A solid optic correlator has been designed and built for the Transition of Optical Processing to Systems program. The correlator has real-time input and multiple rewriteable Fourier filters. The system is interfaced to a workstation for filter development and operation. System design and integration test data are described in this reported. Anticipated system performance is provided.
Martin Marietta is conducting a TOPS Optical Pattern Recognition Program which will culminate in 1994 with an automatic target recognition flight demonstration using a UH-1 helicopter flying a Fiber Optic Guided Missile mission profile. The flight demonstration will be conducted by the US Army Missile Command and supported by Martin Marietta and will involve detecting, locating and tracking an M60A2 tank positioned among an array of five vehicle types. Current status of the TOPS program will be given.
A need for very high probability of detection in modern passive Electronic Combat systems has stimulated development of receivers with ever-wider bandwidths. As receiver bandwidths increase, some portions of the RF spectrum will begin to have a probability of signal overlap approaching unity. Wideband receivers, when operating in these environments with increasing signal densities and new modern modulation techniques, must incorporate computationally intensive algorithms within the receiver architecture to ensure reliable performance. Acousto-optic processing subsystems offer a real- time solution to several of the computationally intensive signal processing functions required in wideband EW systems. The status of the Electronic Warfare Channelize, an acousto-optic subsystems that is being developed by DARPA with the Naval Research Laboratory for the military will be discussed in this paper.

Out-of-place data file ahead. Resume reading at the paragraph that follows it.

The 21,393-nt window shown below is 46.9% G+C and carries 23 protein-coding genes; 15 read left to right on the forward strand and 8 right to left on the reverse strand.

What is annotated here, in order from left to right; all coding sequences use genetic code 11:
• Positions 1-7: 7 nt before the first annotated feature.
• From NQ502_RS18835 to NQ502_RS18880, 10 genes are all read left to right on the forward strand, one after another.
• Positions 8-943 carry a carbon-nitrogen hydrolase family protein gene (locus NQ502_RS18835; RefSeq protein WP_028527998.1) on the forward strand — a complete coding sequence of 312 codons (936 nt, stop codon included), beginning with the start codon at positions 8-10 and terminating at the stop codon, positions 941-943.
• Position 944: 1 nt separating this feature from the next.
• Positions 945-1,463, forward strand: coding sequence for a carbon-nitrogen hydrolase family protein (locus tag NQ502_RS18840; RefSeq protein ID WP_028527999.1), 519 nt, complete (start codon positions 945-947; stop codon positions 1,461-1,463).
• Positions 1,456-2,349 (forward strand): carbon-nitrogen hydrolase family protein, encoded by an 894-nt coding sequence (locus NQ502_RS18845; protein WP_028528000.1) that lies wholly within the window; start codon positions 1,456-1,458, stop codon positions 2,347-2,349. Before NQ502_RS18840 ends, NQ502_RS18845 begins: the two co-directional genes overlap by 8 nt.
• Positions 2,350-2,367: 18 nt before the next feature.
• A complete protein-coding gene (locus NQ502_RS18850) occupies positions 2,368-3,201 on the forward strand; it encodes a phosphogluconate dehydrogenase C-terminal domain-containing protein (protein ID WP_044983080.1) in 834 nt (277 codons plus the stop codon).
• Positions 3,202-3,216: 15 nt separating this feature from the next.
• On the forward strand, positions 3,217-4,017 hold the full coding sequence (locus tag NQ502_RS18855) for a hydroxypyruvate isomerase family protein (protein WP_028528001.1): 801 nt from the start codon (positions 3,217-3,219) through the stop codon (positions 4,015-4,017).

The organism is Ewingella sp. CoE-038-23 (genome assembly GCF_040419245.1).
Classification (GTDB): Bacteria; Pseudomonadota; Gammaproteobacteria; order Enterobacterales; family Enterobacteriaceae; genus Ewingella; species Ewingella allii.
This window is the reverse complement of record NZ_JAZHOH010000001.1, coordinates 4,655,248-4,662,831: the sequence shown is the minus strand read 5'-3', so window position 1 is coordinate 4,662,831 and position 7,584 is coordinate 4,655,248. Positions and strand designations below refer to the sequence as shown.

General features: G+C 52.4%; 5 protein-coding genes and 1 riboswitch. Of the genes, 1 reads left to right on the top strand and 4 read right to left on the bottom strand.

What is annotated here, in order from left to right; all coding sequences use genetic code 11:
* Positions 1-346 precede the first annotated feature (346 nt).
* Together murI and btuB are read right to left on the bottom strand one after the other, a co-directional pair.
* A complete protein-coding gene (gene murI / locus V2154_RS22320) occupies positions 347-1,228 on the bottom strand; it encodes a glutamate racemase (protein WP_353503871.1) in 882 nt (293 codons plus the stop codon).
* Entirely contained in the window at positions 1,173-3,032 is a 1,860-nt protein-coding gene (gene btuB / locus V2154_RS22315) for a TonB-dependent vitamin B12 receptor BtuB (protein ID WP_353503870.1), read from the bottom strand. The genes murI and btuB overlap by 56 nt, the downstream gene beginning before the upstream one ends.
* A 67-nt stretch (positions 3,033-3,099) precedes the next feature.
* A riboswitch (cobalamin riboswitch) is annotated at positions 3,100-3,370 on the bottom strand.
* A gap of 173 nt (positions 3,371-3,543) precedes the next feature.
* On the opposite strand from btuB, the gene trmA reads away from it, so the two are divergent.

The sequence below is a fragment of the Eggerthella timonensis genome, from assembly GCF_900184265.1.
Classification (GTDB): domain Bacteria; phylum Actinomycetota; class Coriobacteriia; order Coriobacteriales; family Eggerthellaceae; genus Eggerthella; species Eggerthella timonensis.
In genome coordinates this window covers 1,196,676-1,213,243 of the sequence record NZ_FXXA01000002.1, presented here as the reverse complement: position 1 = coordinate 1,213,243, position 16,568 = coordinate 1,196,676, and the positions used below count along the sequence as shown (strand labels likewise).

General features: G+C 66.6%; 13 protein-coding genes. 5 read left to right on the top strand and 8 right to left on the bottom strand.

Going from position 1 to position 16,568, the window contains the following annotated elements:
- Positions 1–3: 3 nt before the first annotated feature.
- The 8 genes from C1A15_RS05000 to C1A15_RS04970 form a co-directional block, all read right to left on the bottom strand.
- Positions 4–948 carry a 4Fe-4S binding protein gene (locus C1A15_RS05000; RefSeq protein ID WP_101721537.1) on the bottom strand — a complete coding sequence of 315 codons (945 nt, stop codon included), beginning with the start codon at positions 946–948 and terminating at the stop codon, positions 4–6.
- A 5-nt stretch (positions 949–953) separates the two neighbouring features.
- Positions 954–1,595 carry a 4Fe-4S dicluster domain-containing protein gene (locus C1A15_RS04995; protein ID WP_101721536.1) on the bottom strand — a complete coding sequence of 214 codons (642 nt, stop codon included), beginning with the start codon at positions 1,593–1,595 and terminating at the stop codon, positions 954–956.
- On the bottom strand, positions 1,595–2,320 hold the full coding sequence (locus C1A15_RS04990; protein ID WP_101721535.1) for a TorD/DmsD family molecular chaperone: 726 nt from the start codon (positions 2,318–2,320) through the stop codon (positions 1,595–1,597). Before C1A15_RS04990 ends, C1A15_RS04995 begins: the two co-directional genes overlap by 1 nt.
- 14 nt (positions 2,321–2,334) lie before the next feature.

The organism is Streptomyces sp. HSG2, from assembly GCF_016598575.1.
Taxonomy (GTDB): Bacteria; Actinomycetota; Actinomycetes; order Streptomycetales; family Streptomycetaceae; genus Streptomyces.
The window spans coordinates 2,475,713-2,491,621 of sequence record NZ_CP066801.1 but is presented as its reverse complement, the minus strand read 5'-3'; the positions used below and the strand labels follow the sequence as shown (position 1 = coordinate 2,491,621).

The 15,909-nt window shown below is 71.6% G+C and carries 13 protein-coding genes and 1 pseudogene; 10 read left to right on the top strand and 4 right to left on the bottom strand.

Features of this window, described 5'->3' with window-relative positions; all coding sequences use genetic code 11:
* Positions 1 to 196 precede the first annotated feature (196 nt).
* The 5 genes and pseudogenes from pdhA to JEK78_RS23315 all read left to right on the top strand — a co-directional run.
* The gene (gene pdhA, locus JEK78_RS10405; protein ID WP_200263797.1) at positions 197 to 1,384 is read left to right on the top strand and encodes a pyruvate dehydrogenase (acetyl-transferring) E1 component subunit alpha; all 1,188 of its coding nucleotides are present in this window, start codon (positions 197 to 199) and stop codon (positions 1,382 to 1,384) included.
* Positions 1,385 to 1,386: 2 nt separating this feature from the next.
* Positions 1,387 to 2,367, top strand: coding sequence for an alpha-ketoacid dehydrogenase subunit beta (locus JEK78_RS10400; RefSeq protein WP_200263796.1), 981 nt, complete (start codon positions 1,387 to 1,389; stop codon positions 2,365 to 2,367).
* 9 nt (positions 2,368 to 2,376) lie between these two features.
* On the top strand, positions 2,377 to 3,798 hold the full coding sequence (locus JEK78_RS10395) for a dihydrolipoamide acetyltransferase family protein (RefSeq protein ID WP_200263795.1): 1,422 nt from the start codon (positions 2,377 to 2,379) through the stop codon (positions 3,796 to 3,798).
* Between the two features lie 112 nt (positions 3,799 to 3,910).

The acousto-optic (AO) module described in this paper is an in-line, time- integrating correlator architecture that detects and analyzes inherently wide bandwidth signals in a small and lightweight package. The correlator processes a 500 MHz instantaneous bandwidth to provide enhanced detection capability for broadband signals. The existing electronic support measures (ESM) testbed processes a wide bandwidth but can only detect the presence of narrowband signals. This paper will describe the AO correlator design and the radio frequency and digital interface required for the insertion into the ESM testbed.
An acousto-optic (AO) range-Doppler processor is being developed to interface to an advanced ground-based radar system developed by the U.S. Army Missile Command (MICOM). The AO processor will replace the function of several digital processor boards currently in the radar. The primary objective of this program is the demonstration of an optical processor in the MICOM radar. This paper provides an overview of the MICOM radar system, discusses the design of the AO range-Doppler processor, and describes the RF and digital electronic interfaces required to achieve real-time operation in the MICOM radar.